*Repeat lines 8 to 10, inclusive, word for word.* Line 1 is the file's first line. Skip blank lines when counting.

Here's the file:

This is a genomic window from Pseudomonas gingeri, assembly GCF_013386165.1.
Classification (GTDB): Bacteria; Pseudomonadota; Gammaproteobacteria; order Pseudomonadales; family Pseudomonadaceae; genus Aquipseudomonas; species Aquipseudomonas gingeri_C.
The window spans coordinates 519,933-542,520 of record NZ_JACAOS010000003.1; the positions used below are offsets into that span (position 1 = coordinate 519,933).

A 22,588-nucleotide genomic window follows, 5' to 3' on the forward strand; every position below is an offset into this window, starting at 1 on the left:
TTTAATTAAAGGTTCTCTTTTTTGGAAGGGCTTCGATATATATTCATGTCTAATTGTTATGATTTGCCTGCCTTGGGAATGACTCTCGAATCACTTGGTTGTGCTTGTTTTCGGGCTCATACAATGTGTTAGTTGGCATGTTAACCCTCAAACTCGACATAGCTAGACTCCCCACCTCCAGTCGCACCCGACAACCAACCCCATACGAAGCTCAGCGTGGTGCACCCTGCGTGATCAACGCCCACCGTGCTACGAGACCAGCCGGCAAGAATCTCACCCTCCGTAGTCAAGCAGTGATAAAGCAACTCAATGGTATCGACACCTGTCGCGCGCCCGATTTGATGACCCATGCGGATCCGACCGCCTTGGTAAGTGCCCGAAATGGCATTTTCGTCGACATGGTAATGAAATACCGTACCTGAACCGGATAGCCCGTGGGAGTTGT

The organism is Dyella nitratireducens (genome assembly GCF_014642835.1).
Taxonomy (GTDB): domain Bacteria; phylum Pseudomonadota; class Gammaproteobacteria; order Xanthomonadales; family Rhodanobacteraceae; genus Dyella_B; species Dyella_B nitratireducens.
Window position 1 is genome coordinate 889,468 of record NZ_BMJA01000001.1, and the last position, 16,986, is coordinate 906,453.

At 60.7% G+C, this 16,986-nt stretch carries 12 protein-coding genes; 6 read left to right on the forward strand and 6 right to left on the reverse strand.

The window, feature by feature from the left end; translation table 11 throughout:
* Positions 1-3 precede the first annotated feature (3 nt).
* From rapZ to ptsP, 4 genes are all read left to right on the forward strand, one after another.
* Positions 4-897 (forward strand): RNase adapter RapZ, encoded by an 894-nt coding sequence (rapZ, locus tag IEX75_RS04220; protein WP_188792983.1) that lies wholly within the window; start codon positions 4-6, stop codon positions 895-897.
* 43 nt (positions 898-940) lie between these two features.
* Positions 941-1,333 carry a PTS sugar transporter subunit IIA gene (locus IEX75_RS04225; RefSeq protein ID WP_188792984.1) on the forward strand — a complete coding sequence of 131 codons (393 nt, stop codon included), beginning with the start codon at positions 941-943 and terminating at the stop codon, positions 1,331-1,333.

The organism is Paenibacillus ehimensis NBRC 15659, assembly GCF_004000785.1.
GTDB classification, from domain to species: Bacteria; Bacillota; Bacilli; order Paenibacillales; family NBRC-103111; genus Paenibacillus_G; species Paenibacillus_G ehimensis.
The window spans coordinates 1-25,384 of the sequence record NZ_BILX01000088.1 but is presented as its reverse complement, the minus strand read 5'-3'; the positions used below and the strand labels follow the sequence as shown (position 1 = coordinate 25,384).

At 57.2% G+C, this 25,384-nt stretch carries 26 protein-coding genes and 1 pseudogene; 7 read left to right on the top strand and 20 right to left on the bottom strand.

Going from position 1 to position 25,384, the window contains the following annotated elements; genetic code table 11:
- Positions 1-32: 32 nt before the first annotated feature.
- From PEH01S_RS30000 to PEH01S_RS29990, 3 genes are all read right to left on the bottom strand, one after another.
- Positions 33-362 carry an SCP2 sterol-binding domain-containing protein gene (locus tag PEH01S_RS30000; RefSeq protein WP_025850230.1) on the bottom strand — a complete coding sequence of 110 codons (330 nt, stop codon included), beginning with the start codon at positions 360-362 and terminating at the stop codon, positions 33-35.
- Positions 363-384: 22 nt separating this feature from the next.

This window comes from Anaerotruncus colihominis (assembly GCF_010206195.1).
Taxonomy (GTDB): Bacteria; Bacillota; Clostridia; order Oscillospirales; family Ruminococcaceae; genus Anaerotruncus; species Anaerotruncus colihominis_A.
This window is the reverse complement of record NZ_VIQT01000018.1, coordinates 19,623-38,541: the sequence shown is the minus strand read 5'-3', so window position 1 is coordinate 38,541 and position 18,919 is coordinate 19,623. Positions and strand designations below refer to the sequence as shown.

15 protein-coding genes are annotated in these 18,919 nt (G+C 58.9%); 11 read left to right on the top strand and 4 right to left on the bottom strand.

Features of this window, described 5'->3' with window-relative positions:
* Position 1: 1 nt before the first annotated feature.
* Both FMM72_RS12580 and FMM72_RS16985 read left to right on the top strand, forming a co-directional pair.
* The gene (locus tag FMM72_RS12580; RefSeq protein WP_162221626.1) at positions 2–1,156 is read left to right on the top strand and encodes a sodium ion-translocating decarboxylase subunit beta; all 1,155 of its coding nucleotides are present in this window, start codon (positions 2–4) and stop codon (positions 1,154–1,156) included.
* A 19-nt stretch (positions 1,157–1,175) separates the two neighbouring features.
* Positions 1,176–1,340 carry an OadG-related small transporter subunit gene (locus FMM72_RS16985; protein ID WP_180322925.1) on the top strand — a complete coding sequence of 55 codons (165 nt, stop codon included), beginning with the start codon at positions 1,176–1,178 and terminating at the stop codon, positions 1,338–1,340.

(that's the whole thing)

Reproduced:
Window position 1 is genome coordinate 889,468 of record NZ_BMJA01000001.1, and the last position, 16,986, is coordinate 906,453.

At 60.7% G+C, this 16,986-nt stretch carries 12 protein-coding genes; 6 read left to right on the forward strand and 6 right to left on the reverse strand.

The window, feature by feature from the left end; translation table 11 throughout: